We evaluated the health of 31 (eight males, 23 females) founder eastern quolls (Dasyurus viverrinus), translocated to a fenced reserve in the Australian Capital Territory between February 2016 and July 2017. Quolls were wild caught in Tasmania (16 animals) or captive bred at Mount Rothwell Biodiversity Interpretation Centre, Victoria (15 animals). Quolls were assessed for the presence of selected potential pathogens (Toxoplasma gondii, herpesviruses, Salmonella serovars, hemoprotozoa, and ectoparasites). We assessed the relationships among sex, provenance (captive or free ranging), T. gondii or herpesvirus infection, weight, and hematologic and biochemical variables. Six of 21 quolls (29%) tested were seropositive for antibodies to T. gondii. Seropositive quolls weighed significantly more and had significantly lower potassium levels, anion gaps, and urea and triglyceride levels than seronegative quolls had. Eighteen of 31 (58%) combined conjunctival-pharyngeal-cloacal swabs collected from quolls were PCR positive for a newly identified gammaherpesvirus, tentatively named dasyurid gammaherpesvirus 3. There were no significant differences among hematologic and biochemical variables or body weights from PCR-positive and PCR-negative quolls. Eighteen of 18 (100%) of rectal-swab samples were culture negative for Salmonella serovars. Three species of tick (Ixodes tasmani, Ixodes fecialis, and Ixodes holocyclus), two species of mite (Andreacus radfordi, one unidentified), and four species of flea (Pygiopsylla hoplia, Acanthopsylla rothschildi rothschildi, Uropsylla tasmanica, and Stephanocircus dasyuri), were detected on wild-caught quolls, whereas a fifth species of flea, Echidnophaga myremecobii, was detected only on captive-bred quolls. Five of 15 blood samples (33%) were positive for hemoprotozoan DNA via PCR, a novel Hepatozoon species, a novel Theileria species, Theileria paparinii, and Trypanosoma copemani were detected. Despite the presence of several potential pathogens known to be associated with disease in other marsupials, the quolls were considered to be in good general health, suitable for translocation, and a viable population was subsequently established.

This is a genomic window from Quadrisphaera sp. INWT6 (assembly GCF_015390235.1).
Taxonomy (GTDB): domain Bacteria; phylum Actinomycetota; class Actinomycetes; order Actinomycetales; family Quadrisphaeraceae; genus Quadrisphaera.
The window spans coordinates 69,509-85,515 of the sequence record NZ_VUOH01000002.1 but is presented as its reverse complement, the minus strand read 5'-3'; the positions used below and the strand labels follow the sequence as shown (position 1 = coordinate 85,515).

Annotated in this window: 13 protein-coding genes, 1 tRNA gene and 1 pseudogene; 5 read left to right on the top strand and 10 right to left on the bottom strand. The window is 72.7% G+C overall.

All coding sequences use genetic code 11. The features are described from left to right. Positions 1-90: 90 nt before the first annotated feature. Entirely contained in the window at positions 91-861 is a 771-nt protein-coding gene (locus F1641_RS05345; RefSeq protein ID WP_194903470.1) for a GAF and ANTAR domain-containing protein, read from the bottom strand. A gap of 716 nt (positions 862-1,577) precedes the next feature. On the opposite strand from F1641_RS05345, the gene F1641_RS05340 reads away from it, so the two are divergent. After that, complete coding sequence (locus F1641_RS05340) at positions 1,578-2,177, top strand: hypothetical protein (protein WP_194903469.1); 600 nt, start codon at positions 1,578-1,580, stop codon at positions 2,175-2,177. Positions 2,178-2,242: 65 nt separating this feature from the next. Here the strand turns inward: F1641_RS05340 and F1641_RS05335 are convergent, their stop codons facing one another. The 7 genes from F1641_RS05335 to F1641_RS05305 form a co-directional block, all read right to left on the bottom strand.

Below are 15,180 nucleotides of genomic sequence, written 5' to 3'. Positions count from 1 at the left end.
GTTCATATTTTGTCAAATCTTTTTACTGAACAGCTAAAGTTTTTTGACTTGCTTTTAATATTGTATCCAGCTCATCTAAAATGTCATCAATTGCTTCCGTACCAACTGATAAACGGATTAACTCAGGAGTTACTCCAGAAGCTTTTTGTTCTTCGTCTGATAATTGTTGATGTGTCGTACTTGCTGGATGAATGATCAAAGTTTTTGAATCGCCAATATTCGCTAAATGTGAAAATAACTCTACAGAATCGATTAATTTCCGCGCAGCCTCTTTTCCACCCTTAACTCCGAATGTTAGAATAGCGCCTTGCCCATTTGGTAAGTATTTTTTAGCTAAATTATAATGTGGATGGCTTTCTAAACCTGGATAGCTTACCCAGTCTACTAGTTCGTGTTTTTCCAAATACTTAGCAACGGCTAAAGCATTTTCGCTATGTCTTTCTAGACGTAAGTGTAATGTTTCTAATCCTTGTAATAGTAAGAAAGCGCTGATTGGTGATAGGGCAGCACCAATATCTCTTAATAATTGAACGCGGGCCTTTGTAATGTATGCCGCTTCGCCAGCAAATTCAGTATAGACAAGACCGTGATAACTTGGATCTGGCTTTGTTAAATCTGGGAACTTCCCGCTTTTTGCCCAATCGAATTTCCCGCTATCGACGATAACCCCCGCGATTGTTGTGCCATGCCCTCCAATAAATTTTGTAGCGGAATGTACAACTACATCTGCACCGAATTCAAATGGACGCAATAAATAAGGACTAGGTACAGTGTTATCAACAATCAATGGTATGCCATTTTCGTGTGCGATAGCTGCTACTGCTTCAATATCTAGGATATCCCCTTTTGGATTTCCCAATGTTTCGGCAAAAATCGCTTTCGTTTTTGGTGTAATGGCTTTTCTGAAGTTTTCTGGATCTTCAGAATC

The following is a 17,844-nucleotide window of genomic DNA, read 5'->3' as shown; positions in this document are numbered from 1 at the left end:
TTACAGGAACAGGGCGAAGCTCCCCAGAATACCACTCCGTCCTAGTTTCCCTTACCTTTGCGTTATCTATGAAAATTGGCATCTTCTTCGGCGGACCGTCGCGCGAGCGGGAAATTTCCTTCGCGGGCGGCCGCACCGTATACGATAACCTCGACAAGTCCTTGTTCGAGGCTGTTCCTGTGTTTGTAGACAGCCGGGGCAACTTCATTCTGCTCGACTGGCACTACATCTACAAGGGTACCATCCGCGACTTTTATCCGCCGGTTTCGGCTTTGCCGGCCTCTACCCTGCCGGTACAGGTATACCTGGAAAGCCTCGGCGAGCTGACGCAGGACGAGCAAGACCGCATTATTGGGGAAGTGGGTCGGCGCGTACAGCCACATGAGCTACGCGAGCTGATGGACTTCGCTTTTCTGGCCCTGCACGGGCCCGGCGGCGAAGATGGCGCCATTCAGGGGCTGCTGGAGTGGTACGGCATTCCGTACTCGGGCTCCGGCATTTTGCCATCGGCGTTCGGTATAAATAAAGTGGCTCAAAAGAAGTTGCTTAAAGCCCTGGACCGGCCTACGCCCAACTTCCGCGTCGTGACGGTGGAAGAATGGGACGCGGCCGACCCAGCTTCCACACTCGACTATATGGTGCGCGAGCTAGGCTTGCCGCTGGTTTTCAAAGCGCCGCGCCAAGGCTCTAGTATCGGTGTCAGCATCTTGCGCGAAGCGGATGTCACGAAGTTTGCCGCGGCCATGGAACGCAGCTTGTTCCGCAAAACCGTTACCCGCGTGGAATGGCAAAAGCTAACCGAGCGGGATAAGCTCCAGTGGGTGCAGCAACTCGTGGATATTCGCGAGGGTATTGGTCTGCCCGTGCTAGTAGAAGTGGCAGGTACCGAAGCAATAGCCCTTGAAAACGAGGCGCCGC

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Vol. 56 • No. 3